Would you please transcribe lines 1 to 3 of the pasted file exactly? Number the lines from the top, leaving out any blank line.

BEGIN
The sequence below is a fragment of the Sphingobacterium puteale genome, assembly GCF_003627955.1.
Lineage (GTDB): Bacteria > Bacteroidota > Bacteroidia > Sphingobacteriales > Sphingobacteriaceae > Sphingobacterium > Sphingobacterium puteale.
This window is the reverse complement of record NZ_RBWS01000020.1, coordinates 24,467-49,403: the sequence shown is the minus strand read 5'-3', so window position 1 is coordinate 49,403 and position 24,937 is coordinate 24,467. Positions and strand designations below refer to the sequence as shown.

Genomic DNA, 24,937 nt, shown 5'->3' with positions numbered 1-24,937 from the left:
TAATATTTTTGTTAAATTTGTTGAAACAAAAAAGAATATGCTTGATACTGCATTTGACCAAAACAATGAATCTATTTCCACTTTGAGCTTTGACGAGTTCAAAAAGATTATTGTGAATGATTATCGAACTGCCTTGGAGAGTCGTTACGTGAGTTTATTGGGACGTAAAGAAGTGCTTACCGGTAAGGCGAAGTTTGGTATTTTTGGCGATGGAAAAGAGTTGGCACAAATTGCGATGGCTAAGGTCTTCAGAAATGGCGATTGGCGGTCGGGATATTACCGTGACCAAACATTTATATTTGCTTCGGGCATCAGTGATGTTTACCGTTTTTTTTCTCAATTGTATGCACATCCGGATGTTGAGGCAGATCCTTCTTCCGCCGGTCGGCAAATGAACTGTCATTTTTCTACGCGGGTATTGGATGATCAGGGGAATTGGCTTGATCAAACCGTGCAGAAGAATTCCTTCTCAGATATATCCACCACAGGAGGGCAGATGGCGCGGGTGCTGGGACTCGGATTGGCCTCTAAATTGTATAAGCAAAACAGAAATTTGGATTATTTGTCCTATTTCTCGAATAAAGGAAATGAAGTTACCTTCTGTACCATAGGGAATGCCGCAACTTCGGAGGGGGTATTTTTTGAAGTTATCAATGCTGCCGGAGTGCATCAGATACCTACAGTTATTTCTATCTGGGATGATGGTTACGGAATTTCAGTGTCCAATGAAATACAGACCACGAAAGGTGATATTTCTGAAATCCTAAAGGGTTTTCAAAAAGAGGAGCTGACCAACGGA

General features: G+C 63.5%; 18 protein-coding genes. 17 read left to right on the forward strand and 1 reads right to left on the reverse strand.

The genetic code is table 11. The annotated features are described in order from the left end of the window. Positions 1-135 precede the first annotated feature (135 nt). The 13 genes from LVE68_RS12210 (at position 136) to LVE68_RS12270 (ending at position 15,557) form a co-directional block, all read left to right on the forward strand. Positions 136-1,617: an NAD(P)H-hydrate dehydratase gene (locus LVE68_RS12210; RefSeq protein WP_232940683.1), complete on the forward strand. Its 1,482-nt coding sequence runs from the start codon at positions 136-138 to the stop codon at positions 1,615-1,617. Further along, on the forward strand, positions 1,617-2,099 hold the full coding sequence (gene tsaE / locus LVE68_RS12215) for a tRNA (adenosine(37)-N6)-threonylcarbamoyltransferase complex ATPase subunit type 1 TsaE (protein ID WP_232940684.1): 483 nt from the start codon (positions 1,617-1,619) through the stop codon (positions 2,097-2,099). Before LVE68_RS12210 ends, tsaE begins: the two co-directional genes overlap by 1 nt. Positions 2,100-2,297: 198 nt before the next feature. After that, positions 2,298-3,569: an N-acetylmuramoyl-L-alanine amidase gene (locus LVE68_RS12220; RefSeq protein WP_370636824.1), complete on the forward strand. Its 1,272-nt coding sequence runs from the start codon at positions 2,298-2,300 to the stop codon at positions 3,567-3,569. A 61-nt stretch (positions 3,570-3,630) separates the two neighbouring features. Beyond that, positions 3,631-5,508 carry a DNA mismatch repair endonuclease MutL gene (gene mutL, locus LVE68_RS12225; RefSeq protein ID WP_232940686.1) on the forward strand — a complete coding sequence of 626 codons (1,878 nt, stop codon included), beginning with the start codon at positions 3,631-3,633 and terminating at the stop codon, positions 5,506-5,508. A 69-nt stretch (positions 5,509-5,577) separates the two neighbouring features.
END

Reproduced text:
The sequence below is a fragment of the Sphingobacterium puteale genome, assembly GCF_003627955.1.
Lineage (GTDB): Bacteria > Bacteroidota > Bacteroidia > Sphingobacteriales > Sphingobacteriaceae > Sphingobacterium > Sphingobacterium puteale.
This window is the reverse complement of record NZ_RBWS01000020.1, coordinates 24,467-49,403: the sequence shown is the minus strand read 5'-3', so window position 1 is coordinate 49,403 and position 24,937 is coordinate 24,467. Positions and strand designations below refer to the sequence as shown.